- Associated Press - Tuesday, March 24, 2015

MINNEAPOLIS (AP) - Early reviews are positive from some key Iron Range lawmakers to a proposed site-specific approach from the Minnesota Pollution Control Agency for protecting waters where wild rice grows against sulfates.

Minnesota’s current law sets the sulfate limit at a flat 10 milligrams per liter for all lakes and streams that support wild rice. The new plan, rather than relying on a single limit, proposes a complicated mathematical formula for calculating allowable sulfate levels for individual waters, based on how much iron and organic carbon are in the sediments.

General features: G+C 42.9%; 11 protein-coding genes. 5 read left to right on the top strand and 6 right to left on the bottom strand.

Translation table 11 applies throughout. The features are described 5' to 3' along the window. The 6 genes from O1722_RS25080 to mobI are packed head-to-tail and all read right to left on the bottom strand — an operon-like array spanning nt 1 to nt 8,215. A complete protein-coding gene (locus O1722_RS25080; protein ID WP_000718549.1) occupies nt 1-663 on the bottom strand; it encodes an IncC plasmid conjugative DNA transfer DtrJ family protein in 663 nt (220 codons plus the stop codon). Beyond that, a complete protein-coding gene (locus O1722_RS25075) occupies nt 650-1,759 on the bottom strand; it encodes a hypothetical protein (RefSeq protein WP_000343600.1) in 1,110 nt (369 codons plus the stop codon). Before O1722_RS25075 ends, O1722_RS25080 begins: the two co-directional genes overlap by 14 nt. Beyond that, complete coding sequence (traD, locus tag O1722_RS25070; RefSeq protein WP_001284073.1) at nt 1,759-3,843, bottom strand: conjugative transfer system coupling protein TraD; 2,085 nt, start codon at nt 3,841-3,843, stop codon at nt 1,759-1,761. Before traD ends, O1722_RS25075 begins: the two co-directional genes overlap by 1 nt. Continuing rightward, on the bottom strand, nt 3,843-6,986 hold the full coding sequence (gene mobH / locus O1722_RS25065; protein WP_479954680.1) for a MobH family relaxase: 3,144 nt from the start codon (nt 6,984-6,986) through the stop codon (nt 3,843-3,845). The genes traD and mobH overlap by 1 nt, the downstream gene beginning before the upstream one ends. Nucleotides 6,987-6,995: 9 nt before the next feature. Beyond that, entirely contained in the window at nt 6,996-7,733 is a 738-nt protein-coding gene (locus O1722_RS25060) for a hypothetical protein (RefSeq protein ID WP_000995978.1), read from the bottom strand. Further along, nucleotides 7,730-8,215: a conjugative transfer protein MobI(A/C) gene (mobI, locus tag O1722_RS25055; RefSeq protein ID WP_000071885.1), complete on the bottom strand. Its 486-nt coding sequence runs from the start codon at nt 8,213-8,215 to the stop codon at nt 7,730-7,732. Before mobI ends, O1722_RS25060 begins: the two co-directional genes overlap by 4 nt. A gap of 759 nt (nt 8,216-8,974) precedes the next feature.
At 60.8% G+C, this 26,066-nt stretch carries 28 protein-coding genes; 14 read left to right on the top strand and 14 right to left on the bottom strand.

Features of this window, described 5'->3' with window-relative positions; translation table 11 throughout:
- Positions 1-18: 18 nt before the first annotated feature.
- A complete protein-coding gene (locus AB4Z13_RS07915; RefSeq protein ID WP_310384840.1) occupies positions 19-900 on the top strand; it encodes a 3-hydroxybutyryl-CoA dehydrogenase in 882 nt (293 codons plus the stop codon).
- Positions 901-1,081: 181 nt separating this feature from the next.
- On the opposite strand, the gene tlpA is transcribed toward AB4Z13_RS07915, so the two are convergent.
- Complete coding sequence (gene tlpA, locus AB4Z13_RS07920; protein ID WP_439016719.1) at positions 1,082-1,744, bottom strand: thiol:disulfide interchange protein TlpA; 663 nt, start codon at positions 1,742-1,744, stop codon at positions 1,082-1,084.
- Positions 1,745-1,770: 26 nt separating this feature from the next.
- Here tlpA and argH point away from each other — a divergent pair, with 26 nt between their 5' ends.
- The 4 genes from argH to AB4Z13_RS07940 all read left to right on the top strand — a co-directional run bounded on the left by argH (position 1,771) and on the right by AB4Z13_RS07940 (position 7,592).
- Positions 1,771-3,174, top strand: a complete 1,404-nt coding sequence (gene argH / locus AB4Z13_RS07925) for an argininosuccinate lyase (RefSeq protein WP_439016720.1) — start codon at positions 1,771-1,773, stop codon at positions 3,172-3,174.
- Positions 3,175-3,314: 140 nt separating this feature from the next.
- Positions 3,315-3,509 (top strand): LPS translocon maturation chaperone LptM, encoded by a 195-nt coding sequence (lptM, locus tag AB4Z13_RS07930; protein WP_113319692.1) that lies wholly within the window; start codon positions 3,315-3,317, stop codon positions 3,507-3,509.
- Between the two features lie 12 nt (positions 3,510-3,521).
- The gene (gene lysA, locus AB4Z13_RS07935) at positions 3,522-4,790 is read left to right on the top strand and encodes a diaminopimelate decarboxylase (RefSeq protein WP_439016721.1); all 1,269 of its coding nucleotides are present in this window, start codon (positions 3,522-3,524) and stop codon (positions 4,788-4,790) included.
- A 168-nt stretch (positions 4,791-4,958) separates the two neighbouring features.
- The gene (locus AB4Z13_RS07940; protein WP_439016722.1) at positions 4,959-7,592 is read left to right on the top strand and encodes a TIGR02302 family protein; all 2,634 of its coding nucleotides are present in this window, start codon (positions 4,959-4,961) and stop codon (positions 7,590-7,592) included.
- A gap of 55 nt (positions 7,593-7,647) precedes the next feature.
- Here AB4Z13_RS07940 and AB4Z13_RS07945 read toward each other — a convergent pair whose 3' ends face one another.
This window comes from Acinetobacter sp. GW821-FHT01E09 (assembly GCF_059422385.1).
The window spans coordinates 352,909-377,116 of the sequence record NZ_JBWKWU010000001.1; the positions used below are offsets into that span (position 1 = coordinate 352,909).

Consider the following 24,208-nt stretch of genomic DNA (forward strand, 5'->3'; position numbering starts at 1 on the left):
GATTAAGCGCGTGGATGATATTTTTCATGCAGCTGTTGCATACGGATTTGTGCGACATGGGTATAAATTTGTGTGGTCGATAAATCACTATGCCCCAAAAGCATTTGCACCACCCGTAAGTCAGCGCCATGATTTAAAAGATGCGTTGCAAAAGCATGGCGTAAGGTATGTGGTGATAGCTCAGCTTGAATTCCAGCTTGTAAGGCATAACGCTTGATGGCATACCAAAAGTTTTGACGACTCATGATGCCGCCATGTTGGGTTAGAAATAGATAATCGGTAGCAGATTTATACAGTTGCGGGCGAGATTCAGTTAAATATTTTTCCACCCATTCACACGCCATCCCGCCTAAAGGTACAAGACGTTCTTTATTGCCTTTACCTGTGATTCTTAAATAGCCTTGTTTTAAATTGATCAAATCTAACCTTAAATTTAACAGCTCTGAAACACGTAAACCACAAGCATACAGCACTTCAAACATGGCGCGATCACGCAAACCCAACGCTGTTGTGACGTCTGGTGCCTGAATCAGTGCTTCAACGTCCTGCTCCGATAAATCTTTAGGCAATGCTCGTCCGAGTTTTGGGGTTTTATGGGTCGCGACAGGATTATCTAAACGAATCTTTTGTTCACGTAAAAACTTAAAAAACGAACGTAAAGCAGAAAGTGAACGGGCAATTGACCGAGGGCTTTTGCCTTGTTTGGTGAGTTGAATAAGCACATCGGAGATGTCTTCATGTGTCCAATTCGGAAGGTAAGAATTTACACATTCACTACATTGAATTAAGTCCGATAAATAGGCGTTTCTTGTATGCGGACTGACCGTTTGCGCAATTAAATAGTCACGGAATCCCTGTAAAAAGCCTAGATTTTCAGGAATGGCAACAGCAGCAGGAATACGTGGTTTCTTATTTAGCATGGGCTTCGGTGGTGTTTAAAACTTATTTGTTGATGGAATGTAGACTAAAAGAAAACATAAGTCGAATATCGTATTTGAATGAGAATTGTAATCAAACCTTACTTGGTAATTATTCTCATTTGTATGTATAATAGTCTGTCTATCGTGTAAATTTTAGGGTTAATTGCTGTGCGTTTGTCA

Senate Majority Leader Tom Bakk, who represents an Iron Range district, says he’s pleased that regulators backed away from the flat standard.

But a prominent wild rice researcher, John Pastor of the University of Minnesota Duluth, calls the MPCA’s equation “scientifically indefensible.”


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